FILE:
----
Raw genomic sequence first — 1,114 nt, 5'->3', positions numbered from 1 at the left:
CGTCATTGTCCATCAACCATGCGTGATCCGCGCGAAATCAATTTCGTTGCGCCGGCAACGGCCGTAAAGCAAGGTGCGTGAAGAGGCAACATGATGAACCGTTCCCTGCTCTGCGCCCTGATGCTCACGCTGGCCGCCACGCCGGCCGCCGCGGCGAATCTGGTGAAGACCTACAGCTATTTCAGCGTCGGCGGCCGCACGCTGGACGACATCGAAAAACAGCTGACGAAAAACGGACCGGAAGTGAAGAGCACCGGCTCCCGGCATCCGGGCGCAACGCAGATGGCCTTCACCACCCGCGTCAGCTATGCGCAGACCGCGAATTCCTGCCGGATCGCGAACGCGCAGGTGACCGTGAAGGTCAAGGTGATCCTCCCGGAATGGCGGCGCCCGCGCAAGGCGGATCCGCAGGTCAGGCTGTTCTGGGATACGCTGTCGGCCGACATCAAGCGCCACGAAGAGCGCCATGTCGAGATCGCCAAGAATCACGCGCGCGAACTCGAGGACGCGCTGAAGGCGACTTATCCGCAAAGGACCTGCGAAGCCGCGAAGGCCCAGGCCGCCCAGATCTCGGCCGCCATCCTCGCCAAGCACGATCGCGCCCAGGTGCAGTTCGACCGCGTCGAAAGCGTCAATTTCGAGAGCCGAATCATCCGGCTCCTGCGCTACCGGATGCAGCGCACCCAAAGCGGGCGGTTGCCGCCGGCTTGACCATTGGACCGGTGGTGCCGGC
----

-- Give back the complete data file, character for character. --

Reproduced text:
Raw genomic sequence first — 1,114 nt, 5'->3', positions numbered from 1 at the left:
CGTCATTGTCCATCAACCATGCGTGATCCGCGCGAAATCAATTTCGTTGCGCCGGCAACGGCCGTAAAGCAAGGTGCGTGAAGAGGCAACATGATGAACCGTTCCCTGCTCTGCGCCCTGATGCTCACGCTGGCCGCCACGCCGGCCGCCGCGGCGAATCTGGTGAAGACCTACAGCTATTTCAGCGTCGGCGGCCGCACGCTGGACGACATCGAAAAACAGCTGACGAAAAACGGACCGGAAGTGAAGAGCACCGGCTCCCGGCATCCGGGCGCAACGCAGATGGCCTTCACCACCCGCGTCAGCTATGCGCAGACCGCGAATTCCTGCCGGATCGCGAACGCGCAGGTGACCGTGAAGGTCAAGGTGATCCTCCCGGAATGGCGGCGCCCGCGCAAGGCGGATCCGCAGGTCAGGCTGTTCTGGGATACGCTGTCGGCCGACATCAAGCGCCACGAAGAGCGCCATGTCGAGATCGCCAAGAATCACGCGCGCGAACTCGAGGACGCGCTGAAGGCGACTTATCCGCAAAGGACCTGCGAAGCCGCGAAGGCCCAGGCCGCCCAGATCTCGGCCGCCATCCTCGCCAAGCACGATCGCGCCCAGGTGCAGTTCGACCGCGTCGAAAGCGTCAATTTCGAGAGCCGAATCATCCGGCTCCTGCGCTACCGGATGCAGCGCACCCAAAGCGGGCGGTTGCCGCCGGCTTGACCATTGGACCGGTGGTGCCGGC